© Copyright Policy
Related In: Results  -  Collection

License
getmorefigures.php?uid=PMC4585172&req=5

Figure 10: Average time to successfully overcome uneven terrains of different elasticity (hard, moderate, highly elastic). (A) Average success time for reservoir-based forward model. (B) Average success time for adaptive neuron forward model from Manoonpong et al. (2013). Here the whiskers indicate one standard deviation above and below the mean value. Note the difference in scale of the y-axis in both plots. The experimental surface here consisted of the rough terrain as presented in Figure 6 consisting of irregular undulations, however with varying degree of elasticity for the three cases.

Mentions: In order to evaluate the performance of our adaptive reservoir forward model in comparison to the state of the art model recently presented in Manoonpong et al. (2013) (single recurrent neural with low-pass filter), we carried out simulation experiments with AMOSII walking on different types of surfaces. Specifically, after training on a flat surface (under normal conditions) we carried out 10 trials each with the robot walking on uneven terrains (laid with multiple obstacles of height 8 cm), having three different elastic properties4. The surfaces were divided into hard (1.0), moderately elastic (5.0) and highly elastic (10.0). A tetrapod walking gait was used in all three cases. Starting from a fixed position, we noted the total time taken by the robot to successfully cross the uneven terrain region and move into a flat surface region. As observed in Figures 10A,B, the reservoir forward model enables the robot to traverse the uneven region considerably faster as compared to the adaptive neuron forward model, in all three scenarios. Both the models can be seen to overcome the hard surface much better as compared to the elastic ones. This was expected due to the changes in surface stiffness resulting in additional forces on the robot legs. However, the reservoir model performance was considerably more robust with a mean difference in success time of 1.86 min for the hardest surface and approximately 2 min for the most elastic surface, cases. Given that the walking gait was fixed, here the success time can be thought as an indicator of the robot's energy efficiency. In the absence of additional body mechanisms to deal with changing surface stiffness, the reservoir based model outperforms the previous implementations of adaptive forward models by ≈25% on average. In the climbing and gap crossing scenarios, the performance of the two forward models are comparable (not shown here explicitly) unless there are significant changes in the ground reaction forces (e.g., climbing or crossing gaps on different types of terrain). As such the reservoir forward model offers a more generalized architecture for adaptive locomotion. Furthermore, as demonstrated previously, this model is also capable of robustly coping with missing motor information and a high degree of sensory noise; making use of the SARN internal memory and multiple timescales (Dasgupta, 2015). This was very difficult to achieve with the previous simple single recurrent neuron forward models. Moreover, the previous study also required that a separate forward model be learned for every different walking gait. Thus, creating a scalability issue for real robot implementations. Here, however, a single SARN can be trained online to predict the foot contact signals for multiple different walking gaits (here we show three gaits, but it can be easily extended to many more patterns—see Supplementary Figure 2, for tripod gait example).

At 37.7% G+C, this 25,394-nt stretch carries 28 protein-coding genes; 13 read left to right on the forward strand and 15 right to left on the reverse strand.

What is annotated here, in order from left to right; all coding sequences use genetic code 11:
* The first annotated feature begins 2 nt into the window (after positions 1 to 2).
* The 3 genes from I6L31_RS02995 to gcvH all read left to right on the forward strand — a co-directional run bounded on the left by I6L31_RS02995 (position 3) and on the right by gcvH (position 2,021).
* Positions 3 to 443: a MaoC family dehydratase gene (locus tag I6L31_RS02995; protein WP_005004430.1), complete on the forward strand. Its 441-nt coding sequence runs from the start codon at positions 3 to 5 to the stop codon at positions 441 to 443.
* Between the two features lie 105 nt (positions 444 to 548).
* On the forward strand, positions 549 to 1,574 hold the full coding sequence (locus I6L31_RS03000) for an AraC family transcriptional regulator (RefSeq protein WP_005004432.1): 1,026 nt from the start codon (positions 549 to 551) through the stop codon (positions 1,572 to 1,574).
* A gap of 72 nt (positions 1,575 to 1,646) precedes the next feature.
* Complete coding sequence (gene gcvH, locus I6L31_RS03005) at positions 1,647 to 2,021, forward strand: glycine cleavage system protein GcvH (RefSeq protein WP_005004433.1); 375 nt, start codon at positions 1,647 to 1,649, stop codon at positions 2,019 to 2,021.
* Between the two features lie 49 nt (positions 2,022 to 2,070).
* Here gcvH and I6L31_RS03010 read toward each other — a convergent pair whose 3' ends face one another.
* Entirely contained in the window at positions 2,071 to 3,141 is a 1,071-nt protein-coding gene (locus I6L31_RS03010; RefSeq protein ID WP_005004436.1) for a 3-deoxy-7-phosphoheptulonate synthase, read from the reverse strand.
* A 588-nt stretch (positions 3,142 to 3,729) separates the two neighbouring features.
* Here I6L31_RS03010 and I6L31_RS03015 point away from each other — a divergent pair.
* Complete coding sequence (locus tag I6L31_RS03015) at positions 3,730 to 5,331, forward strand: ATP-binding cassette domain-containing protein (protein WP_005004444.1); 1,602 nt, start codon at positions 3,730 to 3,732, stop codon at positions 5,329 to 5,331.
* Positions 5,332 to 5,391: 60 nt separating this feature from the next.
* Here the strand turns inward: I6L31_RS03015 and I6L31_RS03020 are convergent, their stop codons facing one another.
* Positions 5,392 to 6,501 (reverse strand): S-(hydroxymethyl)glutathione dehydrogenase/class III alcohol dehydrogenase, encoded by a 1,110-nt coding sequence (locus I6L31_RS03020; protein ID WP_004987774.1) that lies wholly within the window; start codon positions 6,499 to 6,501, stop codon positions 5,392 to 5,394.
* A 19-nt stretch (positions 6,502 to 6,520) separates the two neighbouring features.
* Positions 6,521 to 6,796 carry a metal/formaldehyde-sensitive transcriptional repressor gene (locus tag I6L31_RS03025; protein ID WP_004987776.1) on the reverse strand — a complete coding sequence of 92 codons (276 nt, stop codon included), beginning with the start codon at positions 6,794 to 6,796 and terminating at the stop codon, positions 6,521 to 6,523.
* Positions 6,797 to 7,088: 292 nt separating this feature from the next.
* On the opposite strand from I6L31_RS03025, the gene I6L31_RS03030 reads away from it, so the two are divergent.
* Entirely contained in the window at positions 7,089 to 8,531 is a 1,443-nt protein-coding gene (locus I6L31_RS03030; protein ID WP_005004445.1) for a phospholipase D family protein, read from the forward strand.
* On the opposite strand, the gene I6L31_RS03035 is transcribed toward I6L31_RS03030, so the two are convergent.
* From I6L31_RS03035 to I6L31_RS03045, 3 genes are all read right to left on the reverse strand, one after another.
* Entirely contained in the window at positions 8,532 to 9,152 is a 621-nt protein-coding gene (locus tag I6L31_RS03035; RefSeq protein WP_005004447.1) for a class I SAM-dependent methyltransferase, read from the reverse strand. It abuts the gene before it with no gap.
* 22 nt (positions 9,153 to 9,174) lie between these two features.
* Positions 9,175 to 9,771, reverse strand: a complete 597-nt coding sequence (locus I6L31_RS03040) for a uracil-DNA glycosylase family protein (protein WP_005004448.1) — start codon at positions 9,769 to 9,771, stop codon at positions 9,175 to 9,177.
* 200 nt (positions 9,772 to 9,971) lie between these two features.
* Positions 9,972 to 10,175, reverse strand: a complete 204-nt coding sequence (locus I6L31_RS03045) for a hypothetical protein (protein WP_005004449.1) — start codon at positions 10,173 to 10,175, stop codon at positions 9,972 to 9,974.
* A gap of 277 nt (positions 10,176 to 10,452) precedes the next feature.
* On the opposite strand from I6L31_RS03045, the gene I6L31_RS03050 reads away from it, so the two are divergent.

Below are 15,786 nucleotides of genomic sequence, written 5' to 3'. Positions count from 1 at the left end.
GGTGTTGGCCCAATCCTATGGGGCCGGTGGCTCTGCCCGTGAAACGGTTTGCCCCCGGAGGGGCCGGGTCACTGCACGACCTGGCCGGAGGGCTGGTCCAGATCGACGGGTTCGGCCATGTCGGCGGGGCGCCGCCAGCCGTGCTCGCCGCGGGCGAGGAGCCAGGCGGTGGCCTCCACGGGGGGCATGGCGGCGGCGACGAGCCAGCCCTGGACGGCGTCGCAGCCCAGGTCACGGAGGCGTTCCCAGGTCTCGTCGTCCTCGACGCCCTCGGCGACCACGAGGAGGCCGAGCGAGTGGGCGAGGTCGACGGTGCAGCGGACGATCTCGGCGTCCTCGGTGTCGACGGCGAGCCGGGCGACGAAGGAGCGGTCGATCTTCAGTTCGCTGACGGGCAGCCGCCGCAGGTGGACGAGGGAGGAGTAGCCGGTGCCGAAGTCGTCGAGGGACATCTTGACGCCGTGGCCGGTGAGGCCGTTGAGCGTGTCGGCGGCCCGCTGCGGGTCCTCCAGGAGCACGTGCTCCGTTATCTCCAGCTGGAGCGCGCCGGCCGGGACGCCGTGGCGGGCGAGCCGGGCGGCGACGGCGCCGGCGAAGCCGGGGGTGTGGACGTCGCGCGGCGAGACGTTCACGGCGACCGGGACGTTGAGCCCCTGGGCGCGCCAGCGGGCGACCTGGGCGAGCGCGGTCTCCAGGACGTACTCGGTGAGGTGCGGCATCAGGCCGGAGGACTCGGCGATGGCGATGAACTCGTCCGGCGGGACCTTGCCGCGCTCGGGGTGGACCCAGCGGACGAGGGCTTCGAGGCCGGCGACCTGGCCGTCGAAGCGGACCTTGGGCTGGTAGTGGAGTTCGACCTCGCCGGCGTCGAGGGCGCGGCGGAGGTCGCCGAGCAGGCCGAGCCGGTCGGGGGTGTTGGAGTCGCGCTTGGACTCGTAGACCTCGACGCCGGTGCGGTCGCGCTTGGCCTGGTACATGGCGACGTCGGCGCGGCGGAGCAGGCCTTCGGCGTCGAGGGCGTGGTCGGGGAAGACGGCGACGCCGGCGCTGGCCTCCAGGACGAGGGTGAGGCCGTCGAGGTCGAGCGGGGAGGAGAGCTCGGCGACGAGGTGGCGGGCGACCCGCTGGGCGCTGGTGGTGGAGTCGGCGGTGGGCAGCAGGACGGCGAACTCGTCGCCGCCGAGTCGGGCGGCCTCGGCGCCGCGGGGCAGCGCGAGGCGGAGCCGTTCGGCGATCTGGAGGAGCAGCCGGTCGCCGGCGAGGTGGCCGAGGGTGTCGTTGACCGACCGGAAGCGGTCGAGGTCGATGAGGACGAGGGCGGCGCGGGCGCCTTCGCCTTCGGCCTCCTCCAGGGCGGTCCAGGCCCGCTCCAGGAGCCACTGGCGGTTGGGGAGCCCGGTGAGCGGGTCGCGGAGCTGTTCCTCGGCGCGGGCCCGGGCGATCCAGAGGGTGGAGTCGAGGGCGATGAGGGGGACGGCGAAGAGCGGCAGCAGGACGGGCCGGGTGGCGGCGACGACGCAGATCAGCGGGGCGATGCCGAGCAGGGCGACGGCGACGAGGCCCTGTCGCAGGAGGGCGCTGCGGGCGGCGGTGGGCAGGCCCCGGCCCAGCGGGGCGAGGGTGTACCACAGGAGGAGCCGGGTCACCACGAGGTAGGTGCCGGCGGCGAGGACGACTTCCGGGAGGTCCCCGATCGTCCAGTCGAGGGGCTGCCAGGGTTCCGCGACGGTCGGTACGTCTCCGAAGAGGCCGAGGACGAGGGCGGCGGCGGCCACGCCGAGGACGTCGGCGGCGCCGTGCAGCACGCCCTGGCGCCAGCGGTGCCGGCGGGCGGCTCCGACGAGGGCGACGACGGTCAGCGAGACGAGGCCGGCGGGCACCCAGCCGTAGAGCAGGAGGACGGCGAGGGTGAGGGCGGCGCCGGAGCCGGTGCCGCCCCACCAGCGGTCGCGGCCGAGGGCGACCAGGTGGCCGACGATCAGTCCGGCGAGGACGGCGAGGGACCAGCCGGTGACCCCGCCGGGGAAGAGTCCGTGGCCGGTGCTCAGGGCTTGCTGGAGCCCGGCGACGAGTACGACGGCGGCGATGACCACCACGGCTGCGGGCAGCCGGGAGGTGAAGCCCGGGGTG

Distributed recurrent neural forward models with synaptic adaptation and CPG-based control for complex behaviors of walking robots.